When writing about Firefall back in January the game was preparing for an open beta weekend, letting the unwashed masses of the internet loose upon it for a handful of days. Since then developers Red 5 Studios have continued beavering away behind the scenes, leading to the game’s recent launch into a full time open beta.
Given that Firefall is a free-to-play game, the promise of no more character wipes and the willingness to take player’s money for cosmetic and convenience items, it would feel disingenuous to claim this is not a properly released game, but for the raft of changes that are frequently being made.
Back in January, players would advance their abilities and equipment options by spending their experience points unlocking boxes in a battleframe’s technology tree. Each battleframe had a uniqe specialisation, such as medical skills or the added bulk necessary to carry a heavy minigun, and the abilities and equipment you unlocked could only be used for that specific frame.
Shortly before the open beta launch this was changed significantly. Each frame now has three lines of boxes to unlock – CPU, Mass and Power – which require set amounts of experience points and some crafting resources to unlock. Advancing in the CPU line, for example, installs more processors in your frame allowing more powerful versions of your abilities, alternate weaponry or just beefier jumpjets to be strapped in.
The strictures on what modules can be put in which frames were also loosened, allowing the second tier of battleframes the option of equipping abilities or weaponry from the associated first tier frame. For instance the Raptor frame, springing from the Recon base frame, can choose to equip the Recon’s base passive ability, which provides health regeneration each time the player kills something. Or you could equip the Raptor’s base passive, which is trash and you should absolutely not do that because the Recon’s is much better.
Ahem. That is, of course, subject to change. But the loosening of the restrictions also applies to things like your jumpjets and servos, meaning you can create some high quality jumpjets and use them across any or all of the frames in your garage. (Though you may not want to.)
Another of the changes brought in recently adds durability and the need to repair items after extended use. Or, more often, repair them as they take a durability hit after you die foolishly throwing yourself into a fight you can’t win. Or when you fall in a puddle and drown. Or your teleport ability clips through the floor and you’re stuck in limbo until you die to force a respawn. Or…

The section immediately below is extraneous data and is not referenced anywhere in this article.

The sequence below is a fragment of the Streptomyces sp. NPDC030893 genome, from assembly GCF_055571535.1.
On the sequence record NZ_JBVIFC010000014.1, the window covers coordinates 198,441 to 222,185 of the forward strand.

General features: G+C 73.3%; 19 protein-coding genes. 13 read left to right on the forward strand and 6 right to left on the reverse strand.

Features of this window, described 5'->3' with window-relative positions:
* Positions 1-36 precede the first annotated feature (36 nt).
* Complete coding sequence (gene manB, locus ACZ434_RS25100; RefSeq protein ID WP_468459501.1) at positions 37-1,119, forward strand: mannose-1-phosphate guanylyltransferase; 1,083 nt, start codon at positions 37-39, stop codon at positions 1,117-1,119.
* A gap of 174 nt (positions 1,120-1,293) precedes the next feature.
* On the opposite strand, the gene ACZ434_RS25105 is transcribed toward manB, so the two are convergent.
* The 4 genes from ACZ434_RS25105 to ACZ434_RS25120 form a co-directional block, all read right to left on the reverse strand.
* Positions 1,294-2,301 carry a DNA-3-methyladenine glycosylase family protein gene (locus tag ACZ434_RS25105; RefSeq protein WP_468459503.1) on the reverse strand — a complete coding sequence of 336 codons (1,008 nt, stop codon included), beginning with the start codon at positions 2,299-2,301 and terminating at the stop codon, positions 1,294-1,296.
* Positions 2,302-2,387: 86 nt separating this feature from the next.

Fortunately, the cost of repairing items is set to zero right now, though your ability to repair an item degrades over time. If you use your gear too much or you die too often, it will eventually become impractical to use as the maximum durability decreases each time you pay for repairs. This is good for the long-term health of the crafting system, since players won’t be able to just craft or purchase perfect gear and never need anything again, but incredibly frustrating when there are still more than a few ways to die that are entirely outside a player’s control.
The crafting system has also seen a radical overhaul. Since you no longer unlock crafting schematics in your battleframe tech tree, there needed to be a new way to grant players the ability to create their own gear. This has come by way of researching specific fields at the Molecular Printer, the same place you craft the items you research.
Before you can print out a set of improved jumpjets you need to spend a hefty chunk of Crystite, the in-game currency, to get the blueprint. Insert the required currency and you’re in for a wait of anywhere between 30 minutes and more than a day, depending on the tier of the item you’re researching. Then, to actually create the item, it’s more Crystite again, some mineral resources along with some subcomponents – also crafted by the player – and another wait while it’s assembled.
It’s all quite laborious and often the result is not markedly better than the stock equipment. Unfortunately the only alternative is hoping some appropriate loot will drop, another recent addition to the game. Depending on the kindness of the random number generator is rarely rewarding or enjoyable, as any RPG player could tell you.
Of course not all the recent changes have come at the cost of enjoyment. The addition of ARES missions – generally short, open world, replayable scenarios – serve as a great lure for individuals or groups to come together for a common goal. Tasked with destroying creature hives or pushing back Chosen incursions, players must work together to succeed. And success brings rewards worth fighting for, with crystite and crafting resources by the truckload on offer.
That open world romping, with or without friends, is still what makes Firefall such a delight to play. Whether you’re stumbling across a group guarding a resource thumper and lending a hand before jetting off to the next point of interest or fighting off waves of Chosen assaulting a watchtower or just picking a fight with a brontodon, it’s rare to be short of something fun to do.
As Firefall remains in beta, any or all of the above is subject to change. The new progression and crafting systems were a shock to veteran players but should prove easier to understand for newcomers. The annoyance of maintenance and durability is just a matter of tweaking the numbers and continuing to fix bugs, not unexpected for a system only recently introduced.
Should you play Firefall? Sure, why not? It’s free and you had time to read this.